Friday, October 07, 2011

Ever hear of MOOC?

MOOC? It means "Massive Open Online Course," and I read about it in the comments over at the Chronicle--because I don't have time to sit through a long fanboy podcast when I'm supposed to be working, although apparently writing a blog post is just fine, time-wise.

To say, as the Chronicle diplomatically does, that MOOC courses "poses challenges to traditional education models" is putting it mildly. I clicked through to the courses linked in the article and comments and learned this:
  • MOOC courses are offered to up to 10,000 students at a time.
  • You can learn something, or not, and participate, or not, and do the readings, or not. (Okay, so this the way some students approach a traditional course.)
  • You don't get credit for the course, as far as I can tell. I've looked extensively at the materials for several sites and couldn't find a mention of it. I don't think it costs anything to take a MOOC course, but again, I couldn't find out from the sites.
  • The content for these courses seems to be people talking about social media or education through social media, so in a way, the course is more or less a performance of the subject matter.
  • People who are experts in the content area come in and curate parts or lead discussions of their content area, so you have social media people talking to people who are accessing the course using social media. Students end up practicing what they are talking about.
  • I can't judge the subject matter, since I never took an education course, but it is a very different content base from what we're dealing with in literature, history, psychology, or traditional disciplines in the sciences. The Mother of all MOOCs has modules on "collective learning," "connecting our learning," "learning in times of abundance," "triangulating our learning," and so on.
Here are my questions:
  • I learn a lot from the experts when I go on a site like every so often. I don't get credit for going there, but there are many people contributing to a knowledge base. Do discussion forums on specific topics count as a MOOC, or does the subject matter have to be education?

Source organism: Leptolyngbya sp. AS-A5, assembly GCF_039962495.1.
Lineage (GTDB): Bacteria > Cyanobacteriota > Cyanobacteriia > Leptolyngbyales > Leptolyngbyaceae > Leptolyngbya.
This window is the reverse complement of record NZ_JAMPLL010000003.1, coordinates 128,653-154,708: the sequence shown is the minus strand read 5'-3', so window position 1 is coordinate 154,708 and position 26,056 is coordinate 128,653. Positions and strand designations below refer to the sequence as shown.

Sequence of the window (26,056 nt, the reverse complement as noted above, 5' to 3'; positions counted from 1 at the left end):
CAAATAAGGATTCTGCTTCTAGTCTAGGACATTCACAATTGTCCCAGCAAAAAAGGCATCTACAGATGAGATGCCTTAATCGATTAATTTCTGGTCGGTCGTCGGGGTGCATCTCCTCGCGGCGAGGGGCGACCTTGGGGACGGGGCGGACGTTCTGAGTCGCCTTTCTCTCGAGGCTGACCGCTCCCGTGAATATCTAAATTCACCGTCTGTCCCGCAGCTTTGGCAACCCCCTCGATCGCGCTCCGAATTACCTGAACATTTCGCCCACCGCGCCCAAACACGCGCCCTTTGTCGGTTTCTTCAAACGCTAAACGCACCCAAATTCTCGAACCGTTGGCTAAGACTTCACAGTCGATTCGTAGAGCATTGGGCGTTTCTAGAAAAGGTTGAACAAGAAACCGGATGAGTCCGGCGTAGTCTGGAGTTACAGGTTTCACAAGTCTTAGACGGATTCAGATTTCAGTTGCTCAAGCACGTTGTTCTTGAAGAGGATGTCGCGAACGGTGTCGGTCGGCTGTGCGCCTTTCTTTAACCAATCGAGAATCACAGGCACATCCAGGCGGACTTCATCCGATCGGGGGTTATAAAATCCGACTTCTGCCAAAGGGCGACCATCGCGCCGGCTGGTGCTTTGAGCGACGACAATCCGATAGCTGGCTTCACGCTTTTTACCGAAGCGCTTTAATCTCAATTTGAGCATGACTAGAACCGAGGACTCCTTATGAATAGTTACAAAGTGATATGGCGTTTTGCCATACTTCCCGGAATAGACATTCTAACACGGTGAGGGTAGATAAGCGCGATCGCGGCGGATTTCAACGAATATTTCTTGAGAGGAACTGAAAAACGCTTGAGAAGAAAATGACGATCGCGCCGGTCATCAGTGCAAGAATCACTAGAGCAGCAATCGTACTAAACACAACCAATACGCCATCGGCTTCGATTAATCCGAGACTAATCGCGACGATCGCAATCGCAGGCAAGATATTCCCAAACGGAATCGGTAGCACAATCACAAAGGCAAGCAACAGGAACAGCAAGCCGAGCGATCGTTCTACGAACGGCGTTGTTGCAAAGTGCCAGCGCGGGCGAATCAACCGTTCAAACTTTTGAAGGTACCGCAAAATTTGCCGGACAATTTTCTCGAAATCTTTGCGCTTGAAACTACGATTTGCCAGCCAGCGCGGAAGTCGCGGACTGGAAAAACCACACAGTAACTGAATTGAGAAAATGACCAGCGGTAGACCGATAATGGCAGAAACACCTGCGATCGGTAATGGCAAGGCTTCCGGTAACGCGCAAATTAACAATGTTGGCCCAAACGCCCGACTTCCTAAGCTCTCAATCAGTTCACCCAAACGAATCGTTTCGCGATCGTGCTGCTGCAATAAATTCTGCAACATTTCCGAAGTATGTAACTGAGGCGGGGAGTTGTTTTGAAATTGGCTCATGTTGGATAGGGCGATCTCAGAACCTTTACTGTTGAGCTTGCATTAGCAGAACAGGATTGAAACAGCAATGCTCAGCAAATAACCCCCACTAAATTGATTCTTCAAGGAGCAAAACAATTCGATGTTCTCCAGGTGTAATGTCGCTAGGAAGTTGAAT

• How would this work for a subject in which there is specific, rigorous content on which students need to be evaluated?
  • How would students respond if you tell them, "Hey, kids, here's a swell course for you to take. You'll learn as much as you want to learn and spend a lot of time doing it, but you won't get any college credit for it"?
  • According to trusty Wikipedia, the principles of MOOC are to (1) gather information; (2) remix content; (3) repurpose the content; and (4) feed it forward. This is presented as revolutionary, but how is this different from what we have students do in class every single day?
  • I'm reminded of the "reinventing the educratic wheel" post at Historiann's where some university thinks it has invented something new in promoting class discussion and group work instead of the dusty old lectures that it thinks rule college courses and that, like the "Paul is dead" legend, get dragged out every month or so as a dead horse to beat.
  • See also "The University of Wherever" at the NYTimes, linked from More or Less Bunk.
I think what we're really talking about is the issue of credentialing for learning, and MOOC opens up a lot of opportunities and excitement in subjects where credit is not necessary. Do we need to have a credit-based system for certifying that students learn a particular thing? In civil engineering, maybe yes, because otherwise bridges will fall down. I want to fly in an airplane with a pilot who has been tested and has the proper credentials, not someone who drops in to participate in (or maybe not) flight training online with 10,000 other people.